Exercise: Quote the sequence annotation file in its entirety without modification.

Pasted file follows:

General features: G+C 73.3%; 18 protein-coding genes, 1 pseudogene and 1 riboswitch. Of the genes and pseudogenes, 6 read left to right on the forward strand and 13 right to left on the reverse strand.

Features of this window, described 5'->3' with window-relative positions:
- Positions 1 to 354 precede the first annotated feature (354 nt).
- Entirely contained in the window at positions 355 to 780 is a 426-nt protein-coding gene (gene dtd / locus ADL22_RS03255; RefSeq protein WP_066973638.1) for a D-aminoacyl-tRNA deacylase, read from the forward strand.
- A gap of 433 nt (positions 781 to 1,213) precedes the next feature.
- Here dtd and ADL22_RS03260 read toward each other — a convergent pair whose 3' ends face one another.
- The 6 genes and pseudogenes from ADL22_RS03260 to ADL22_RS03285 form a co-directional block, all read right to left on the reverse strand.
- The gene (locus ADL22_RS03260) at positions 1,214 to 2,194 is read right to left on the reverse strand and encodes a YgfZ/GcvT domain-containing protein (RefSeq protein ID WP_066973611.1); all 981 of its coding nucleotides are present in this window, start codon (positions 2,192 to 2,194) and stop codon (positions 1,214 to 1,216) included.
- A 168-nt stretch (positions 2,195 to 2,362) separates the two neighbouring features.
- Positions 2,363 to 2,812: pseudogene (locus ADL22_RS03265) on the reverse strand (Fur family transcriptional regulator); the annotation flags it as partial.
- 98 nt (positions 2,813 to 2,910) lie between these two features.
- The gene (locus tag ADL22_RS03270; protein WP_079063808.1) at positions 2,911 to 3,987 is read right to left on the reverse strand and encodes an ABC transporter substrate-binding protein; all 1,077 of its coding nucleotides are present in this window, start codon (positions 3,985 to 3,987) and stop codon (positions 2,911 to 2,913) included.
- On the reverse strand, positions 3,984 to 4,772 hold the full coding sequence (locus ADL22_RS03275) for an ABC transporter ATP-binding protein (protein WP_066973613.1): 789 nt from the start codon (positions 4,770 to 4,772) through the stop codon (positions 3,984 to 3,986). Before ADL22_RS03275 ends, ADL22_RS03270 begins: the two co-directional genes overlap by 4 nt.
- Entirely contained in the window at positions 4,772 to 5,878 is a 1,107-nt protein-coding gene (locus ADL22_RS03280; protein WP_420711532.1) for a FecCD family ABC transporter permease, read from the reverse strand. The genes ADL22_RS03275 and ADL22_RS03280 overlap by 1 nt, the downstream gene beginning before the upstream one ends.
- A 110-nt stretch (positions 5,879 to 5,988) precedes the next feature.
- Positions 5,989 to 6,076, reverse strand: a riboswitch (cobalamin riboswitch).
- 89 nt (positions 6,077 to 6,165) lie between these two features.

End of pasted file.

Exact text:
General features: G+C 73.3%; 18 protein-coding genes, 1 pseudogene and 1 riboswitch. Of the genes and pseudogenes, 6 read left to right on the forward strand and 13 right to left on the reverse strand.

Features of this window, described 5'->3' with window-relative positions:
- Positions 1 to 354 precede the first annotated feature (354 nt).
- Entirely contained in the window at positions 355 to 780 is a 426-nt protein-coding gene (gene dtd / locus ADL22_RS03255; RefSeq protein WP_066973638.1) for a D-aminoacyl-tRNA deacylase, read from the forward strand.
- A gap of 433 nt (positions 781 to 1,213) precedes the next feature.
- Here dtd and ADL22_RS03260 read toward each other — a convergent pair whose 3' ends face one another.
- The 6 genes and pseudogenes from ADL22_RS03260 to ADL22_RS03285 form a co-directional block, all read right to left on the reverse strand.
- The gene (locus ADL22_RS03260) at positions 1,214 to 2,194 is read right to left on the reverse strand and encodes a YgfZ/GcvT domain-containing protein (RefSeq protein ID WP_066973611.1); all 981 of its coding nucleotides are present in this window, start codon (positions 2,192 to 2,194) and stop codon (positions 1,214 to 1,216) included.
- A 168-nt stretch (positions 2,195 to 2,362) separates the two neighbouring features.
- Positions 2,363 to 2,812: pseudogene (locus ADL22_RS03265) on the reverse strand (Fur family transcriptional regulator); the annotation flags it as partial.
- 98 nt (positions 2,813 to 2,910) lie between these two features.
- The gene (locus tag ADL22_RS03270; protein WP_079063808.1) at positions 2,911 to 3,987 is read right to left on the reverse strand and encodes an ABC transporter substrate-binding protein; all 1,077 of its coding nucleotides are present in this window, start codon (positions 3,985 to 3,987) and stop codon (positions 2,911 to 2,913) included.
- On the reverse strand, positions 3,984 to 4,772 hold the full coding sequence (locus ADL22_RS03275) for an ABC transporter ATP-binding protein (protein WP_066973613.1): 789 nt from the start codon (positions 4,770 to 4,772) through the stop codon (positions 3,984 to 3,986). Before ADL22_RS03275 ends, ADL22_RS03270 begins: the two co-directional genes overlap by 4 nt.
- Entirely contained in the window at positions 4,772 to 5,878 is a 1,107-nt protein-coding gene (locus ADL22_RS03280; protein WP_420711532.1) for a FecCD family ABC transporter permease, read from the reverse strand. The genes ADL22_RS03275 and ADL22_RS03280 overlap by 1 nt, the downstream gene beginning before the upstream one ends.
- A 110-nt stretch (positions 5,879 to 5,988) precedes the next feature.
- Positions 5,989 to 6,076, reverse strand: a riboswitch (cobalamin riboswitch).
- 89 nt (positions 6,077 to 6,165) lie between these two features.